Document 134636

What do veterinarians do?
Most veterinarians in the U.S. work in private
practice. While veterinarians are licensed to
care for a wide variety of animals (dogs, cats,
horses, farm animals, exotics, etc.), most limit
their practice to certain types of animals or
medical specialties. Currently, the majority
of veterinarians in
the U.S. provide
medical care
for pets such
as dogs and
also work
in teaching,
research, private industry, and government,
expanding scientific knowledge and finding
solutions to human and animal health
problems. Most organizations housing or using
animals utilize veterinary services, including:
zoos, aquatic animal parks, meat production
and inspection, the space program, wildlife
management, racetracks, circuses, animal
shelters, the military, and more.
Is veterinary medicine the right choice
for me?
Working and talking with veterinarians,
veterinary students, and veterinary technicians
and staff is the best way to get a realistic
picture of the profession. Veterinary medicine
is a big commitment, both academically and
personally. A prospective veterinarian should
be a good student with strong science and
math skills.
A veterinarian must have compassion for both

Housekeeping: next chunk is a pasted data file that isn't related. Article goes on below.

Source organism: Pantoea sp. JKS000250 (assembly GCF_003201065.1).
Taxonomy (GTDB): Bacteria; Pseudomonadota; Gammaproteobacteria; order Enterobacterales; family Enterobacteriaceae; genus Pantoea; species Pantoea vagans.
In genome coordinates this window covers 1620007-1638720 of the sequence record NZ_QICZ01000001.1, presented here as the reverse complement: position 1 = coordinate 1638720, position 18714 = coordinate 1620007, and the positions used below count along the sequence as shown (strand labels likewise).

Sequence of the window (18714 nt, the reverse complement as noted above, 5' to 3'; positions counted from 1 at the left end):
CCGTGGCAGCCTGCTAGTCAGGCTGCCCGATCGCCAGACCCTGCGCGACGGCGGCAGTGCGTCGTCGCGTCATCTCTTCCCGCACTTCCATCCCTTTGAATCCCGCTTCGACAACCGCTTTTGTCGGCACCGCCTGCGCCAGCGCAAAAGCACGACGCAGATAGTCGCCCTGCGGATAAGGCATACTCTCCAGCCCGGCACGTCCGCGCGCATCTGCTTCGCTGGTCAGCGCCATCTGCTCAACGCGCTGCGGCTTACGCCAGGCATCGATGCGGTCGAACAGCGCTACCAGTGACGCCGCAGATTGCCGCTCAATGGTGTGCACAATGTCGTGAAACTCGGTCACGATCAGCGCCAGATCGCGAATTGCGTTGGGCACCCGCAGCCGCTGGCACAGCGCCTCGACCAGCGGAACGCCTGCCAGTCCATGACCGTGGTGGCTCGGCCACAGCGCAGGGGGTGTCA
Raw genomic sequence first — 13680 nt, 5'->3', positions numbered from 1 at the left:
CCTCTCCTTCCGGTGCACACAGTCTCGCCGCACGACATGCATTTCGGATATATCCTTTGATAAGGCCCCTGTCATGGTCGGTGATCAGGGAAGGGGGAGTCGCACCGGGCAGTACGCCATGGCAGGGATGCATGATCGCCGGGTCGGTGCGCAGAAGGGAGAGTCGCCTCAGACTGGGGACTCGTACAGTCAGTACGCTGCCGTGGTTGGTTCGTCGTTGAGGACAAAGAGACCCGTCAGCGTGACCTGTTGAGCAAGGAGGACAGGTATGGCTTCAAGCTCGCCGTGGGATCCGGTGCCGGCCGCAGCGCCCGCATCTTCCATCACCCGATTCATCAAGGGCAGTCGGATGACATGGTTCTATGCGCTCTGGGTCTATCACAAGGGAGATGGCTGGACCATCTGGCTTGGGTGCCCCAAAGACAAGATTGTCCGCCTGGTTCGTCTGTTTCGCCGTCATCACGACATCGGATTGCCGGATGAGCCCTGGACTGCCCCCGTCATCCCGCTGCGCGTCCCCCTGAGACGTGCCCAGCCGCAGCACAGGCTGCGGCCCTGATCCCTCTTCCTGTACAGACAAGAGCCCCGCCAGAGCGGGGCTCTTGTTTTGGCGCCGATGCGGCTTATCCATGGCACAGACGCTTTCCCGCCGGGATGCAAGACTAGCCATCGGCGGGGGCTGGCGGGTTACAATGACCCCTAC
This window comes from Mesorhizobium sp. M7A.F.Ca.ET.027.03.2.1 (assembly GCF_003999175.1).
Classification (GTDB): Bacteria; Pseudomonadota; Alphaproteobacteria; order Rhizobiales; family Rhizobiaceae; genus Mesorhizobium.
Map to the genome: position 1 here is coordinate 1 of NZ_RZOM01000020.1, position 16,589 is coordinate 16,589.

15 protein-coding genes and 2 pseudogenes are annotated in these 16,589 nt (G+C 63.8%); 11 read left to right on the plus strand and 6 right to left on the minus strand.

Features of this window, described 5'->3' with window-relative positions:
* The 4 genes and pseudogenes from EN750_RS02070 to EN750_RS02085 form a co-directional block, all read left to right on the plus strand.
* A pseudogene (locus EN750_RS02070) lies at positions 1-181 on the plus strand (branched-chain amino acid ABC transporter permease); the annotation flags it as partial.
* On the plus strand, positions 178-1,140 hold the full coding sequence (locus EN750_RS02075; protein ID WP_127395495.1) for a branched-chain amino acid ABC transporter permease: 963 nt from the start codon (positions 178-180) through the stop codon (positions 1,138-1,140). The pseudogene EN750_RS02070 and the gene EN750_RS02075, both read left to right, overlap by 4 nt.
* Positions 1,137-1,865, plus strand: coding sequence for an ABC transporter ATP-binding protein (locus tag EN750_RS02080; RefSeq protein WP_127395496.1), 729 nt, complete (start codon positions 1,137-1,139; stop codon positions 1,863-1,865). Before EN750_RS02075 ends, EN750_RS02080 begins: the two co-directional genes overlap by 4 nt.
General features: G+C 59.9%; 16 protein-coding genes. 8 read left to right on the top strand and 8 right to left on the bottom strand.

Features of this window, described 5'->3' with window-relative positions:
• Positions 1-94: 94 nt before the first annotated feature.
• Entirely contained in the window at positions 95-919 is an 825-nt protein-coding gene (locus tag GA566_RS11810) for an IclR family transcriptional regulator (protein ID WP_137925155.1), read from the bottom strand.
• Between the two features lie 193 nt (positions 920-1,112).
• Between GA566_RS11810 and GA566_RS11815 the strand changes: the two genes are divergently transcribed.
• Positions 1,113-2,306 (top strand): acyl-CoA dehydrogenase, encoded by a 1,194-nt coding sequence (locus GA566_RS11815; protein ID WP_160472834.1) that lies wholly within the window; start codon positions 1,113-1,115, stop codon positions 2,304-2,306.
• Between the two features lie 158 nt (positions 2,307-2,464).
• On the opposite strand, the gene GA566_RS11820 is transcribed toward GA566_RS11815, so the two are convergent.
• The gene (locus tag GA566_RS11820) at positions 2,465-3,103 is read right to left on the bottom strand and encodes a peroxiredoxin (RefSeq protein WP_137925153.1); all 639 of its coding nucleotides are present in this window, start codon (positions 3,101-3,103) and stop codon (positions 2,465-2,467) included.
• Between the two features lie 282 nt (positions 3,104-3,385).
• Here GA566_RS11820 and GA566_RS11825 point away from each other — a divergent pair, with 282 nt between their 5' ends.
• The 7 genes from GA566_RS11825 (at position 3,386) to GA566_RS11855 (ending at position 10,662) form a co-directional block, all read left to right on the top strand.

animals and people, enjoy working with people,
and possess strong communication skills
because every animal comes with a human.
Veterinarians must be willing to advise clients
on decisions that will have significant financial
and emotional impact.
Since I love animals, isn’t veterinary
medicine a perfect career for me?
While veterinary medicine can be richly
rewarding, a veterinarian’s day is not filled
solely with adorable animals. It is important
to develop a realistic picture of the profession
before choosing this career. Failure to
understand the demands and challenges of
the profession can lead to dissatisfaction.
Veterinarians must handle failure, loss, grieving
and angry clients, and sometimes animals that
have been neglected.
Veterinary education is equivalent to that
of a physician in time, cost, and intensity.
However, veterinary salaries are typically much
lower than those seen in other medical and
advanced professions.
A Love of animals is not
enough to make veterinary
medicine a good career
How long do I have to go to school?
In the United States, veterinary school
is a four-year degree program following
undergraduate Bachelor’s degree level
education (a total of 7 to 9 years: 3-5 years
undergraduate plus 4 years of veterinary
After graduating from veterinary school, many
new graduates choose an additional year
of general or specialty clinical training as
interns. Some pursue 2 to 5 years of additional
residency training leading to board certification
and practice within a wide variety of medical
or surgical specialties, such as neurology,
cardiology, dermatology, orthopedic surgery,
equine medicine, zoo medicine, etc.
How do I prepare for veterinary school?
Is there a “good” major?
What experience do I need?
Each veterinary school’s website lists
the school’s application process and
pre-requisites. In general you will need to
take a number of classes including: biology,
math, English, chemistry, and physics to
apply. Veterinary schools will consider any
undergraduate that has taken the courses
required by that school. Most schools require